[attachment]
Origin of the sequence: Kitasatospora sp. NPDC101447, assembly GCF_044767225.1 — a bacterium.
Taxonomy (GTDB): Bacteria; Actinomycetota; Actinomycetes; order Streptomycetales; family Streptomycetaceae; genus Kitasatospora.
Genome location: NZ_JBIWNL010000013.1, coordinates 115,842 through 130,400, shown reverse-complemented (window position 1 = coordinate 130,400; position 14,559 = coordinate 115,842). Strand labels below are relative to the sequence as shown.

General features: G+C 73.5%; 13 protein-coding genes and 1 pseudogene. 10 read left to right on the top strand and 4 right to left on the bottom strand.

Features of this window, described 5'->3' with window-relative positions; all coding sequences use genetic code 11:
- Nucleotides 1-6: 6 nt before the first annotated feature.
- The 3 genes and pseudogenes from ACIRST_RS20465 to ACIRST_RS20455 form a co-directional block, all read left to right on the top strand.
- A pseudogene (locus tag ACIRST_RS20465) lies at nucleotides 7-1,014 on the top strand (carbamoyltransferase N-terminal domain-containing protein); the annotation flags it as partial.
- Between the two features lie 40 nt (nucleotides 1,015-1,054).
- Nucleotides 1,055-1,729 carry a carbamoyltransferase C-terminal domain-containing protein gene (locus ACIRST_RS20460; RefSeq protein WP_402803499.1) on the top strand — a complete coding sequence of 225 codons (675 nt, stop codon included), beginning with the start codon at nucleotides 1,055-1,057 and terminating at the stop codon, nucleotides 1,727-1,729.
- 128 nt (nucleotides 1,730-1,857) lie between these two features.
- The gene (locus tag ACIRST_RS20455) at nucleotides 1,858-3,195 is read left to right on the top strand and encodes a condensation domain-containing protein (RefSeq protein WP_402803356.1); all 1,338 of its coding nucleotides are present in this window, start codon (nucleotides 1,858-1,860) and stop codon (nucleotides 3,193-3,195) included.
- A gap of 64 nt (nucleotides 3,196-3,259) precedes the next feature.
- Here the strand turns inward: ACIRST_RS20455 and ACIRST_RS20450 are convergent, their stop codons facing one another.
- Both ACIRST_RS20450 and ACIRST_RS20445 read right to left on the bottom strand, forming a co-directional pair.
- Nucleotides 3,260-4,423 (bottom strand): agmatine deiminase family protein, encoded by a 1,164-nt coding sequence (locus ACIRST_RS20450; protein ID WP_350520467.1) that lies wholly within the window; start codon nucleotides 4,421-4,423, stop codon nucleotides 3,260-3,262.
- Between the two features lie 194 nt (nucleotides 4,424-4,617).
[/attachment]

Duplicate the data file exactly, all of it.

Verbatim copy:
Origin of the sequence: Kitasatospora sp. NPDC101447, assembly GCF_044767225.1 — a bacterium.
Taxonomy (GTDB): Bacteria; Actinomycetota; Actinomycetes; order Streptomycetales; family Streptomycetaceae; genus Kitasatospora.
Genome location: NZ_JBIWNL010000013.1, coordinates 115,842 through 130,400, shown reverse-complemented (window position 1 = coordinate 130,400; position 14,559 = coordinate 115,842). Strand labels below are relative to the sequence as shown.

General features: G+C 73.5%; 13 protein-coding genes and 1 pseudogene. 10 read left to right on the top strand and 4 right to left on the bottom strand.

Features of this window, described 5'->3' with window-relative positions; all coding sequences use genetic code 11:
- Nucleotides 1-6: 6 nt before the first annotated feature.
- The 3 genes and pseudogenes from ACIRST_RS20465 to ACIRST_RS20455 form a co-directional block, all read left to right on the top strand.
- A pseudogene (locus tag ACIRST_RS20465) lies at nucleotides 7-1,014 on the top strand (carbamoyltransferase N-terminal domain-containing protein); the annotation flags it as partial.
- Between the two features lie 40 nt (nucleotides 1,015-1,054).
- Nucleotides 1,055-1,729 carry a carbamoyltransferase C-terminal domain-containing protein gene (locus ACIRST_RS20460; RefSeq protein WP_402803499.1) on the top strand — a complete coding sequence of 225 codons (675 nt, stop codon included), beginning with the start codon at nucleotides 1,055-1,057 and terminating at the stop codon, nucleotides 1,727-1,729.
- 128 nt (nucleotides 1,730-1,857) lie between these two features.
- The gene (locus tag ACIRST_RS20455) at nucleotides 1,858-3,195 is read left to right on the top strand and encodes a condensation domain-containing protein (RefSeq protein WP_402803356.1); all 1,338 of its coding nucleotides are present in this window, start codon (nucleotides 1,858-1,860) and stop codon (nucleotides 3,193-3,195) included.
- A gap of 64 nt (nucleotides 3,196-3,259) precedes the next feature.
- Here the strand turns inward: ACIRST_RS20455 and ACIRST_RS20450 are convergent, their stop codons facing one another.
- Both ACIRST_RS20450 and ACIRST_RS20445 read right to left on the bottom strand, forming a co-directional pair.
- Nucleotides 3,260-4,423 (bottom strand): agmatine deiminase family protein, encoded by a 1,164-nt coding sequence (locus ACIRST_RS20450; protein ID WP_350520467.1) that lies wholly within the window; start codon nucleotides 4,421-4,423, stop codon nucleotides 3,260-3,262.
- Between the two features lie 194 nt (nucleotides 4,424-4,617).